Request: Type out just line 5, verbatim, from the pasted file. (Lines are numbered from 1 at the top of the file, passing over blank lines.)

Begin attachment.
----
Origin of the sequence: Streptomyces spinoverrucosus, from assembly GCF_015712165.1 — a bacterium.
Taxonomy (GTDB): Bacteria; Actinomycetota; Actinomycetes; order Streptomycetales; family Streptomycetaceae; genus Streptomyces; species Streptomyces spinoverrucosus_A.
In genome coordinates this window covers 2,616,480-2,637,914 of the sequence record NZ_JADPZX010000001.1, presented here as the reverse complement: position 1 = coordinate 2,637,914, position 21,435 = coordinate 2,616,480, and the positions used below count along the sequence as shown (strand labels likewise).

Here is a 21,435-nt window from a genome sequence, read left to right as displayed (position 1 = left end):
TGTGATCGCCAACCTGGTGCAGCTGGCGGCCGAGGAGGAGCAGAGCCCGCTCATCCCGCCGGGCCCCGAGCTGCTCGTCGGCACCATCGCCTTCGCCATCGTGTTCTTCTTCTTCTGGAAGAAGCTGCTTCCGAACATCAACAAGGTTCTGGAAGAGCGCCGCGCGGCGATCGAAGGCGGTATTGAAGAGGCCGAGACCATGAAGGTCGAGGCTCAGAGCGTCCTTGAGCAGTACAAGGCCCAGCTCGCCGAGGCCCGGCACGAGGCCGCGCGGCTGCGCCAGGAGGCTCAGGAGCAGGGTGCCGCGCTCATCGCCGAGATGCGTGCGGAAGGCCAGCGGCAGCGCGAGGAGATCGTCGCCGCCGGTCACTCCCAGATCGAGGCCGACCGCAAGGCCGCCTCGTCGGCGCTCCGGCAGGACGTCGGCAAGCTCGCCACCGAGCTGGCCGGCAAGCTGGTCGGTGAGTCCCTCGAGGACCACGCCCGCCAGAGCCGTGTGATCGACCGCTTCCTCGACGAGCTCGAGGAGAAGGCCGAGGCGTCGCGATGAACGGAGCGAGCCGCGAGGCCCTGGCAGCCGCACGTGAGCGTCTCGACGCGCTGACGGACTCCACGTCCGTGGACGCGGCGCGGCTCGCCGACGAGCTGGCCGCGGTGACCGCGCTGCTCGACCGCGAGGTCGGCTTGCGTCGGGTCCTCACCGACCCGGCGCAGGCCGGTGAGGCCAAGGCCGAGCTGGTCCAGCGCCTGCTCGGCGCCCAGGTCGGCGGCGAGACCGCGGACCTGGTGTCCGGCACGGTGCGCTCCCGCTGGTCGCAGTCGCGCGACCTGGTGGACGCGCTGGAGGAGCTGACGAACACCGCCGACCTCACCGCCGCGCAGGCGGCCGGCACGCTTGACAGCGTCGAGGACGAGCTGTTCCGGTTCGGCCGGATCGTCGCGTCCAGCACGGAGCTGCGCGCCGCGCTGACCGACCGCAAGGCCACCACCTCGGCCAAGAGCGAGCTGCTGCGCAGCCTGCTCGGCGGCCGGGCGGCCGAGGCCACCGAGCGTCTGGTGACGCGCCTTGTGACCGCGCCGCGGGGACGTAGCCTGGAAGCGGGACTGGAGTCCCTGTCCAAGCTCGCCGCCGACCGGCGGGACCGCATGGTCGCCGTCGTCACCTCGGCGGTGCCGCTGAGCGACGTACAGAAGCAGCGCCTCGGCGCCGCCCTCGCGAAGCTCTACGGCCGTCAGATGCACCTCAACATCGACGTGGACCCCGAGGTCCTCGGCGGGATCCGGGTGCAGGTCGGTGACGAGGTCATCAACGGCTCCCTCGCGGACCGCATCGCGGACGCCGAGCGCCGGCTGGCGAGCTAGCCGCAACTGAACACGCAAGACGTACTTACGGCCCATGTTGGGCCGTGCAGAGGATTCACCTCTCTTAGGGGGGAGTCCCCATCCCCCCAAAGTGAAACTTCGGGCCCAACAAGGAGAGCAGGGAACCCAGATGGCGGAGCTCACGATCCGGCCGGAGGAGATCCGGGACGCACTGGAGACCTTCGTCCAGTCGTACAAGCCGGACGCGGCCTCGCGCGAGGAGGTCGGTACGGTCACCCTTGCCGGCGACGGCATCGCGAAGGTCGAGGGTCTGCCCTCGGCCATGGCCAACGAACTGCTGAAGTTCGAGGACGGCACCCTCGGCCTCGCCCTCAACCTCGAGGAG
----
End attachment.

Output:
TGTGATCGCCAACCTGGTGCAGCTGGCGGCCGAGGAGGAGCAGAGCCCGCTCATCCCGCCGGGCCCCGAGCTGCTCGTCGGCACCATCGCCTTCGCCATCGTGTTCTTCTTCTTCTGGAAGAAGCTGCTTCCGAACATCAACAAGGTTCTGGAAGAGCGCCGCGCGGCGATCGAAGGCGGTATTGAAGAGGCCGAGACCATGAAGGTCGAGGCTCAGAGCGTCCTTGAGCAGTACAAGGCCCAGCTCGCCGAGGCCCGGCACGAGGCCGCGCGGCTGCGCCAGGAGGCTCAGGAGCAGGGTGCCGCGCTCATCGCCGAGATGCGTGCGGAAGGCCAGCGGCAGCGCGAGGAGATCGTCGCCGCCGGTCACTCCCAGATCGAGGCCGACCGCAAGGCCGCCTCGTCGGCGCTCCGGCAGGACGTCGGCAAGCTCGCCACCGAGCTGGCCGGCAAGCTGGTCGGTGAGTCCCTCGAGGACCACGCCCGCCAGAGCCGTGTGATCGACCGCTTCCTCGACGAGCTCGAGGAGAAGGCCGAGGCGTCGCGATGAACGGAGCGAGCCGCGAGGCCCTGGCAGCCGCACGTGAGCGTCTCGACGCGCTGACGGACTCCACGTCCGTGGACGCGGCGCGGCTCGCCGACGAGCTGGCCGCGGTGACCGCGCTGCTCGACCGCGAGGTCGGCTTGCGTCGGGTCCTCACCGACCCGGCGCAGGCCGGTGAGGCCAAGGCCGAGCTGGTCCAGCGCCTGCTCGGCGCCCAGGTCGGCGGCGAGACCGCGGACCTGGTGTCCGGCACGGTGCGCTCCCGCTGGTCGCAGTCGCGCGACCTGGTGGACGCGCTGGAGGAGCTGACGAACACCGCCGACCTCACCGCCGCGCAGGCGGCCGGCACGCTTGACAGCGTCGAGGACGAGCTGTTCCGGTTCGGCCGGATCGTCGCGTCCAGCACGGAGCTGCGCGCCGCGCTGACCGACCGCAAGGCCACCACCTCGGCCAAGAGCGAGCTGCTGCGCAGCCTGCTCGGCGGCCGGGCGGCCGAGGCCACCGAGCGTCTGGTGACGCGCCTTGTGACCGCGCCGCGGGGACGTAGCCTGGAAGCGGGACTGGAGTCCCTGTCCAAGCTCGCCGCCGACCGGCGGGACCGCATGGTCGCCGTCGTCACCTCGGCGGTGCCGCTGAGCGACGTACAGAAGCAGCGCCTCGGCGCCGCCCTCGCGAAGCTCTACGGCCGTCAGATGCACCTCAACATCGACGTGGACCCCGAGGTCCTCGGCGGGATCCGGGTGCAGGTCGGTGACGAGGTCATCAACGGCTCCCTCGCGGACCGCATCGCGGACGCCGAGCGCCGGCTGGCGAGCTAGCCGCAACTGAACACGCAAGACGTACTTACGGCCCATGTTGGGCCGTGCAGAGGATTCACCTCTCTTAGGGGGGAGTCCCCATCCCCCCAAAGTGAAACTTCGGGCCCAACAAGGAGAGCAGGGAACCCAGATGGCGGAGCTCACGATCCGGCCGGAGGAGATCCGGGACGCACTGGAGACCTTCGTCCAGTCGTACAAGCCGGACGCGGCCTCGCGCGAGGAGGTCGGTACGGTCACCCTTGCCGGCGACGGCATCGCGAAGGTCGAGGGTCTGCCCTCGGCCATGGCCAACGAACTGCTGAAGTTCGAGGACGGCACCCTCGGCCTCGCCCTCAACCTCGAGGAG